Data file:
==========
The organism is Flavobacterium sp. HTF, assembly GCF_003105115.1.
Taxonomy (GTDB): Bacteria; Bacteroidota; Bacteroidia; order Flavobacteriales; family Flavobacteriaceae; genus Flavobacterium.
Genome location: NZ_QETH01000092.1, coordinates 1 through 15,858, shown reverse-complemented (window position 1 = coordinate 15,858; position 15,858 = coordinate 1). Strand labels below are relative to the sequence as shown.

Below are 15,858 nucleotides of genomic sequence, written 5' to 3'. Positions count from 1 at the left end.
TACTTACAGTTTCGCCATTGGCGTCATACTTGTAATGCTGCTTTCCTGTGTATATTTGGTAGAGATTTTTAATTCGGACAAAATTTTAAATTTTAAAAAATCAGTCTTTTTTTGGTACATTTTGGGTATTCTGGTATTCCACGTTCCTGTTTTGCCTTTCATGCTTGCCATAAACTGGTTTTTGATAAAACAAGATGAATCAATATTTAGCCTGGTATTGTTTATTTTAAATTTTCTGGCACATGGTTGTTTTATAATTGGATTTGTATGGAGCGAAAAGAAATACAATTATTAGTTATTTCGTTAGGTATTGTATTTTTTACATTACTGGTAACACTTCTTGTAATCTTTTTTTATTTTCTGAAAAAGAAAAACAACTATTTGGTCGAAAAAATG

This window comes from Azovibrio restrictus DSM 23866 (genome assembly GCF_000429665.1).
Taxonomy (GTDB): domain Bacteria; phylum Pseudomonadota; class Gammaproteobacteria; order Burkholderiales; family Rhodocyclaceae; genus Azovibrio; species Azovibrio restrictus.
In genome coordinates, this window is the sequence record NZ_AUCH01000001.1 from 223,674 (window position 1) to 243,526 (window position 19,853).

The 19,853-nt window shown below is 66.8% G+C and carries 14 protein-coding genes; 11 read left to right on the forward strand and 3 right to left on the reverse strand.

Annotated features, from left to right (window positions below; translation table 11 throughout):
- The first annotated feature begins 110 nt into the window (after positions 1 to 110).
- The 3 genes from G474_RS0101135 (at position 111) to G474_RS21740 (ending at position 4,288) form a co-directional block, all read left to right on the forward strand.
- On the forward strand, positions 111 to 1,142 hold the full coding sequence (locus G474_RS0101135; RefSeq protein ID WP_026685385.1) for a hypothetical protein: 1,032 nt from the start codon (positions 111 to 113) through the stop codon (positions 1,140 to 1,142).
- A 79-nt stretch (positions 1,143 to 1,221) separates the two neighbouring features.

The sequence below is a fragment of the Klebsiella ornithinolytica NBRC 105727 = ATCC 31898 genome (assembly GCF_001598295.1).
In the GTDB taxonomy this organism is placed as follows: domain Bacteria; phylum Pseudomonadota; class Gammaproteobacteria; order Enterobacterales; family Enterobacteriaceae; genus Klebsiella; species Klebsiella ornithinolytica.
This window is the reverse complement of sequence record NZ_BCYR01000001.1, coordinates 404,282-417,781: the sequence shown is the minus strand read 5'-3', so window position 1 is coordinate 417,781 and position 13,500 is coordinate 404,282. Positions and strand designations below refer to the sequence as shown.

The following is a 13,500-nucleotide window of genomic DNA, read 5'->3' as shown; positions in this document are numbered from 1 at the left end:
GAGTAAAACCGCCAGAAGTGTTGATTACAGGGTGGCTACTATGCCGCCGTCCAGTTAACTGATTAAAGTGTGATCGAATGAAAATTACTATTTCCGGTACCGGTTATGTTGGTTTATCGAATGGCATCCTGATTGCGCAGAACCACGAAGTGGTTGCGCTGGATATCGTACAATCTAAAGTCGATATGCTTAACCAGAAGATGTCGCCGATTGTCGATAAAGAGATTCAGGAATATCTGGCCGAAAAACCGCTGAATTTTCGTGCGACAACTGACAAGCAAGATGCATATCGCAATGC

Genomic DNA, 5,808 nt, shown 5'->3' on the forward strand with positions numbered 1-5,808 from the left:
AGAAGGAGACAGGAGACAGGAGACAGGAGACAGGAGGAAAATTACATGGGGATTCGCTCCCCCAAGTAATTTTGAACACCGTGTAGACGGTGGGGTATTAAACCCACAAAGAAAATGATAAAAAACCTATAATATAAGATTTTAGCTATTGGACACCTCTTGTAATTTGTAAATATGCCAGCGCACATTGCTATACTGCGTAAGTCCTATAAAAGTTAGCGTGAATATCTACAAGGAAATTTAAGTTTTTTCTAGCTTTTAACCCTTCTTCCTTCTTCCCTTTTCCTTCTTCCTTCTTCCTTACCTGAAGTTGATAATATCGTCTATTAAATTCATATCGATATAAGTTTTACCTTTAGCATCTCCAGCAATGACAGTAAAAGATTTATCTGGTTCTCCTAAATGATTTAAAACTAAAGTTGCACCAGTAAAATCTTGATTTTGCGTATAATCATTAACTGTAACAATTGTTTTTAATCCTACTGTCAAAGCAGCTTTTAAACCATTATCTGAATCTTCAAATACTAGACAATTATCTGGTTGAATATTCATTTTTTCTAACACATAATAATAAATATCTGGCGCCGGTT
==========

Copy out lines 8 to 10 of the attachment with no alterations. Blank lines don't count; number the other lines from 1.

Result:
In genome coordinates, this window is the sequence record NZ_AUCH01000001.1 from 223,674 (window position 1) to 243,526 (window position 19,853).

The 19,853-nt window shown below is 66.8% G+C and carries 14 protein-coding genes; 11 read left to right on the forward strand and 3 right to left on the reverse strand.

Annotated features, from left to right (window positions below; translation table 11 throughout):